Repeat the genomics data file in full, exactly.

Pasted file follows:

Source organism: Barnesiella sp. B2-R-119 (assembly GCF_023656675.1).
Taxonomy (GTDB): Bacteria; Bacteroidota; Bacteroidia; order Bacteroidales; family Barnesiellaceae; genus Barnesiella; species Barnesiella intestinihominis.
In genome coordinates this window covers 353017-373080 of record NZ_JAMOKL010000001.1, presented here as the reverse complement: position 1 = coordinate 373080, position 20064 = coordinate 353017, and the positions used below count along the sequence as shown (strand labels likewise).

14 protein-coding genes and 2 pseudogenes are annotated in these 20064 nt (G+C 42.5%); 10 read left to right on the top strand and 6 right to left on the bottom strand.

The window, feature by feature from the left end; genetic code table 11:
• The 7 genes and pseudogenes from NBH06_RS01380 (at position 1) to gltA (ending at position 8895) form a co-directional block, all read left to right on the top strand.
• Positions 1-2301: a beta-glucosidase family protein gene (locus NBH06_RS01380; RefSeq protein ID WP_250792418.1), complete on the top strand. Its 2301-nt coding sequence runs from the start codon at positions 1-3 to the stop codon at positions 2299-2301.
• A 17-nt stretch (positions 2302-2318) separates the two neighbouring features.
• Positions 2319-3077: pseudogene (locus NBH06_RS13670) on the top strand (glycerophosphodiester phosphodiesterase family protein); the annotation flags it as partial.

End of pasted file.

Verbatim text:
Source organism: Barnesiella sp. B2-R-119 (assembly GCF_023656675.1).
Taxonomy (GTDB): Bacteria; Bacteroidota; Bacteroidia; order Bacteroidales; family Barnesiellaceae; genus Barnesiella; species Barnesiella intestinihominis.
In genome coordinates this window covers 353017-373080 of record NZ_JAMOKL010000001.1, presented here as the reverse complement: position 1 = coordinate 373080, position 20064 = coordinate 353017, and the positions used below count along the sequence as shown (strand labels likewise).

14 protein-coding genes and 2 pseudogenes are annotated in these 20064 nt (G+C 42.5%); 10 read left to right on the top strand and 6 right to left on the bottom strand.

The window, feature by feature from the left end; genetic code table 11:
• The 7 genes and pseudogenes from NBH06_RS01380 (at position 1) to gltA (ending at position 8895) form a co-directional block, all read left to right on the top strand.
• Positions 1-2301: a beta-glucosidase family protein gene (locus NBH06_RS01380; RefSeq protein ID WP_250792418.1), complete on the top strand. Its 2301-nt coding sequence runs from the start codon at positions 1-3 to the stop codon at positions 2299-2301.
• A 17-nt stretch (positions 2302-2318) separates the two neighbouring features.
• Positions 2319-3077: pseudogene (locus NBH06_RS13670) on the top strand (glycerophosphodiester phosphodiesterase family protein); the annotation flags it as partial.